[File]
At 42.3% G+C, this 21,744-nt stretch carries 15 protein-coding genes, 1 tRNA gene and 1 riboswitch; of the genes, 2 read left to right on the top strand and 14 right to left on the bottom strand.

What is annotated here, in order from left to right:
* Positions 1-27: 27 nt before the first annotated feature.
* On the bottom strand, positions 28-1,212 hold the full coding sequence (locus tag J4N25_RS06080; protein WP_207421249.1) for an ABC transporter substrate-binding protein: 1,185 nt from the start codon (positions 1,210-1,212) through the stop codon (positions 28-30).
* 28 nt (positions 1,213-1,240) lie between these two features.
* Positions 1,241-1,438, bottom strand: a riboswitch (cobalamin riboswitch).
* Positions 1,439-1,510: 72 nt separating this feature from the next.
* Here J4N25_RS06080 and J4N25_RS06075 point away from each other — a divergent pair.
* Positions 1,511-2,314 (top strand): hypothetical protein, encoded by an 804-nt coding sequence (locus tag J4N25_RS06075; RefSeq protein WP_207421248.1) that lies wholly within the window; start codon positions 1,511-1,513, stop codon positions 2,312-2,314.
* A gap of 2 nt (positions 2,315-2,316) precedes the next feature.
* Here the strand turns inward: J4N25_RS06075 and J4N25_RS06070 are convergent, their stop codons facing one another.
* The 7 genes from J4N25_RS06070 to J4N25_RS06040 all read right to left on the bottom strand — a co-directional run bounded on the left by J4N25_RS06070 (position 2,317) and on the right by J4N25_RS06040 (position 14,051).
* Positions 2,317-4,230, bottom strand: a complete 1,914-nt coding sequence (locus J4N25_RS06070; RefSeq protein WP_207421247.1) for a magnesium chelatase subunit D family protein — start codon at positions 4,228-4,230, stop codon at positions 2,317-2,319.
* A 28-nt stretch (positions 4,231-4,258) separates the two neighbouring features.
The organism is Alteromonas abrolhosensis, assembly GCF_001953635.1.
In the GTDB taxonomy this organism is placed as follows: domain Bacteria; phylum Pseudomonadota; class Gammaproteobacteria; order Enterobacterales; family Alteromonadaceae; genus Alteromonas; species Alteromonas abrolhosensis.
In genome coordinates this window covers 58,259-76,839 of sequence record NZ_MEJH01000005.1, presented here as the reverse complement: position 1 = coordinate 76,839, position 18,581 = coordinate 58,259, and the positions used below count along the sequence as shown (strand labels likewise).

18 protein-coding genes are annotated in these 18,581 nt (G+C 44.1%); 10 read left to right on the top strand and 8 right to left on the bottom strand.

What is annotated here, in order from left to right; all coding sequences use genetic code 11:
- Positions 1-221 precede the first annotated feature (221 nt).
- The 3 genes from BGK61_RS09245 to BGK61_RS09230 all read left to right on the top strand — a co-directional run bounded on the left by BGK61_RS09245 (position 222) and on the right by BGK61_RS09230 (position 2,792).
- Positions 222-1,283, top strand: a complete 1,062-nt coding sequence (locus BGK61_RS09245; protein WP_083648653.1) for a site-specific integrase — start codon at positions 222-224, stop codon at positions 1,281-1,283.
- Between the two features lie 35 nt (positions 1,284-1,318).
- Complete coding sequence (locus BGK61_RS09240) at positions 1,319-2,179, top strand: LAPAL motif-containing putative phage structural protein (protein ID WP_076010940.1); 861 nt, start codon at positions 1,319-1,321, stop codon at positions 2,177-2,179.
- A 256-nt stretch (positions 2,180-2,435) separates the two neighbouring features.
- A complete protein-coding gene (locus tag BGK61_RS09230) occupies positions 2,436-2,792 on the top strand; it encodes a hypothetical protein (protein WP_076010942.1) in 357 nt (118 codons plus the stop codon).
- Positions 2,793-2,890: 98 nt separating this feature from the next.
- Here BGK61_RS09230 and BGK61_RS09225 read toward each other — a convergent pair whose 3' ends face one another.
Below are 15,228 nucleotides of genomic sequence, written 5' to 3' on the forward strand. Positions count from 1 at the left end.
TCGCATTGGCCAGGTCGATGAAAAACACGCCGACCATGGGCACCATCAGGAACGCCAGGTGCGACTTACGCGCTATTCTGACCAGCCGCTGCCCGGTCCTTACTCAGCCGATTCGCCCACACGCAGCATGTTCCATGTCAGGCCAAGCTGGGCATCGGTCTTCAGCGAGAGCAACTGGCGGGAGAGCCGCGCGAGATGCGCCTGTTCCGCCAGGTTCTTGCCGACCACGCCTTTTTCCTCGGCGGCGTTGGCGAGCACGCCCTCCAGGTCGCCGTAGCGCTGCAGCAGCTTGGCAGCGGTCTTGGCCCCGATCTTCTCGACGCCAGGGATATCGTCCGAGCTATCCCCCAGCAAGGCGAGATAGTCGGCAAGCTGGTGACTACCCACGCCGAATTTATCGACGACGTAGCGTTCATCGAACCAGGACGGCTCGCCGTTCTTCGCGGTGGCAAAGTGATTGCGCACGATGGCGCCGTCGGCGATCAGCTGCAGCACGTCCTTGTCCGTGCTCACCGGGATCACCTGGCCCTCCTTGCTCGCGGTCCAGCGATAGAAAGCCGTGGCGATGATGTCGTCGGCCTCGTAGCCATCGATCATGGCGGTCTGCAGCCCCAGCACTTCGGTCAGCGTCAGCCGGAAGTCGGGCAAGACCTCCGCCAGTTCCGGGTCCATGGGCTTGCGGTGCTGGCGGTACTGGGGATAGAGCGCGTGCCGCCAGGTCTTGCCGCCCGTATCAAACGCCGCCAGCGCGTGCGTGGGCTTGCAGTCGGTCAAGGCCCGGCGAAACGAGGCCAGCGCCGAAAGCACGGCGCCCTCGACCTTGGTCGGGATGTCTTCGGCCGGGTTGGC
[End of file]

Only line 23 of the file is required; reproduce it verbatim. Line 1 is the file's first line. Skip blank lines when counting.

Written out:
- Between the two features lie 35 nt (positions 1,284-1,318).